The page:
Likewise, one of my primary hobbies is filling the gap between ear and atmosphere with arresting sound vibrations, AKA music.

I remember a conversation I once had, about the spaces between the notes. The gaps are architecture.

This is, of course, a binary question: either the cosmos is created or it is not created, and therefore dependent or independent, closed or open, static or evolving. There is no "in between."

Yes, I was thinking about that last night. You can't have it both ways; it's either one or the other, and whichever is true, the most important question one can devote one's life to answering is, what are the implications? Or at least, that's what finally dawned on me way back when, just prior to stumbling across this blog...

2/10/2014 09:26:00 AM  
Blogger mushroom said...

Now that I think about it, this same gap accounts for our free will -- it is the space in which freedom occurs -- which is why the question of freedom is intrinsically bound up with the question of God.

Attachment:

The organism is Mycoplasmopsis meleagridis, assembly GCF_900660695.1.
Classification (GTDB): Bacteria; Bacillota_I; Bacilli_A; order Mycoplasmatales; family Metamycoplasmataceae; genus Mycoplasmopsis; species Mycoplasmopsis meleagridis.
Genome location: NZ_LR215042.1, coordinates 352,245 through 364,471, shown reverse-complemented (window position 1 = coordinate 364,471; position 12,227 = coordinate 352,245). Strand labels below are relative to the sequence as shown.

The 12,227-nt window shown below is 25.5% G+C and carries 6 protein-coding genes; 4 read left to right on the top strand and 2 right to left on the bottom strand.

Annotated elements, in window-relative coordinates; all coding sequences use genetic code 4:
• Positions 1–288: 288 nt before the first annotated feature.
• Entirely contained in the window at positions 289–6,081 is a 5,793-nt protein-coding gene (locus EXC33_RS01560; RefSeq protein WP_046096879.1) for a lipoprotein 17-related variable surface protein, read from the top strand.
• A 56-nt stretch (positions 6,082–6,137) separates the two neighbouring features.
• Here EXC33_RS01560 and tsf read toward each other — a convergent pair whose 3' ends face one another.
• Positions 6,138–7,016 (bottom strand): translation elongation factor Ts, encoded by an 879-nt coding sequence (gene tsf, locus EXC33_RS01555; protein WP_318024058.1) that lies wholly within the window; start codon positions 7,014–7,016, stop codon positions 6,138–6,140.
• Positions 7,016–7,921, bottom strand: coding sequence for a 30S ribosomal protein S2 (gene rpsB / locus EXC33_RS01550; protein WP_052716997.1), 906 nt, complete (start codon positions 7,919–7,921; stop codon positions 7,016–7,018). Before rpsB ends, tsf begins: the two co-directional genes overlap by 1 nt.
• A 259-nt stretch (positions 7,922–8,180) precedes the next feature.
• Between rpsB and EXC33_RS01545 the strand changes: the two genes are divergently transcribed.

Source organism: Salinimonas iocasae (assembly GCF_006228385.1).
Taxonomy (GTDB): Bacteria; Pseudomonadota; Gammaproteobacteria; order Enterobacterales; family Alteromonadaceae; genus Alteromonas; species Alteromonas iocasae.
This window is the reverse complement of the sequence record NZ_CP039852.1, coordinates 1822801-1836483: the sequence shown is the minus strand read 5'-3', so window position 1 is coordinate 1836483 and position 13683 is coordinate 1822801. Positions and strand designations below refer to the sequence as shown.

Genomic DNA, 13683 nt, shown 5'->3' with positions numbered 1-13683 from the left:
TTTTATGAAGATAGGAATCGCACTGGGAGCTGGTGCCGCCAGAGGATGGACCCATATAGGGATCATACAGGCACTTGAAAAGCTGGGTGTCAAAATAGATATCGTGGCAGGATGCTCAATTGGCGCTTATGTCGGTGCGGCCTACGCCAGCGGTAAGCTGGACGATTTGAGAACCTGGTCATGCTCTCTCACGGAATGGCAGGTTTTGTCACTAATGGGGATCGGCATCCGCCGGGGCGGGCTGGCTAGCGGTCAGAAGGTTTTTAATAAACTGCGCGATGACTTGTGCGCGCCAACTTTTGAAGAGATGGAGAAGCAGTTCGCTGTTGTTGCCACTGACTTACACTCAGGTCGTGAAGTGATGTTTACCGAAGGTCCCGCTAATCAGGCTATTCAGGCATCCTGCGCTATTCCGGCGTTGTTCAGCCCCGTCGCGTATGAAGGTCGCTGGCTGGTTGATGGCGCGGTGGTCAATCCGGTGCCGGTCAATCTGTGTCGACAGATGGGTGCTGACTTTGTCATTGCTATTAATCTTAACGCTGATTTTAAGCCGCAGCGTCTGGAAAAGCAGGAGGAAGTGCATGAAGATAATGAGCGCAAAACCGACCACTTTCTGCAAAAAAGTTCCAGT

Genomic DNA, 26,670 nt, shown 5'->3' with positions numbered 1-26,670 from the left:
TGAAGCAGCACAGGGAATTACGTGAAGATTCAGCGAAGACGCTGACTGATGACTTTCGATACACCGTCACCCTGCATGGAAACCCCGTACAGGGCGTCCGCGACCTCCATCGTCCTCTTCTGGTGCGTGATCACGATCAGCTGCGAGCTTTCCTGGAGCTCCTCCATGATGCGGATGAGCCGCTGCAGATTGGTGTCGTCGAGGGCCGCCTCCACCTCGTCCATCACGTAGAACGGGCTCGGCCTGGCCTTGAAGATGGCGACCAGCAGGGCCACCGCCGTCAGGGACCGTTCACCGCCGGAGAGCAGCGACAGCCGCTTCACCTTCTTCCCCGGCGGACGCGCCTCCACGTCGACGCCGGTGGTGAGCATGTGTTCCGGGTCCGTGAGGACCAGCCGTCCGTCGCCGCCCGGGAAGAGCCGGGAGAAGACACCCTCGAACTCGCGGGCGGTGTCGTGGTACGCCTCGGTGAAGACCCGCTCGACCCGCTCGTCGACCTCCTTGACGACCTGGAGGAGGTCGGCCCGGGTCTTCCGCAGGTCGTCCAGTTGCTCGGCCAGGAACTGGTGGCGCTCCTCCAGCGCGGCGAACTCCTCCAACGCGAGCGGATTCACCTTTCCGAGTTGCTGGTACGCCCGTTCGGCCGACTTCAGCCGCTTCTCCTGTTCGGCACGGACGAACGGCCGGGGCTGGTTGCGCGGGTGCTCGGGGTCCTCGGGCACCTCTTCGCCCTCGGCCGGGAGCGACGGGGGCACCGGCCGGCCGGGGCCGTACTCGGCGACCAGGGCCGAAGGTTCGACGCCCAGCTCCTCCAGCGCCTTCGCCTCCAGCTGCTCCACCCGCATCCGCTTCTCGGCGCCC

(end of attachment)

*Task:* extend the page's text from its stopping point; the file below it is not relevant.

The gap is where it's at. Religion, civilization, the whole she-bang.

Regarding the brain, I'm not even sure it is much more than a post-processor or pre-processor on the incoming side.

Look at that newsman that got half his head blown off in Iraq. I'm not going to make a journalist joke. I'm not. It was a sad thing. He was functioning quite well. I'm sure he has trouble with abstraction and learning new things.

He would have been perfect to take over when Larry King retired.

2/10/2014 12:25:00 PM  
Blogger Magister said...

Love the image. The overall shape of God and the angels in that panel does resemble the cross section of a brain.

2/10/2014 12:28:00 PM  
Blogger Gagdad Bob said...

I hadn't thought about that. God's feet are at the brainstem, and his hand is appropriately coming out the neocortex.

2/10/2014 12:32:00 PM  
Blogger Gagdad Bob said...

The frontal cortex, that is. And his navel is right where the corpus callosum might be, i.e., where the left and right hemispheres are connected.

2/10/2014 12:35:00 PM  
Blogger julie said...

Oh, I had forgotten about the resemblance. I think someone actually did a comparison between that image and a brain section some years ago, and found they were quite closely matched.

2/10/2014 12:42:00 PM  
Blogger julie said...

This has been a good post for thought; here's a bit of what's been rambling through my grey matter this afternoon.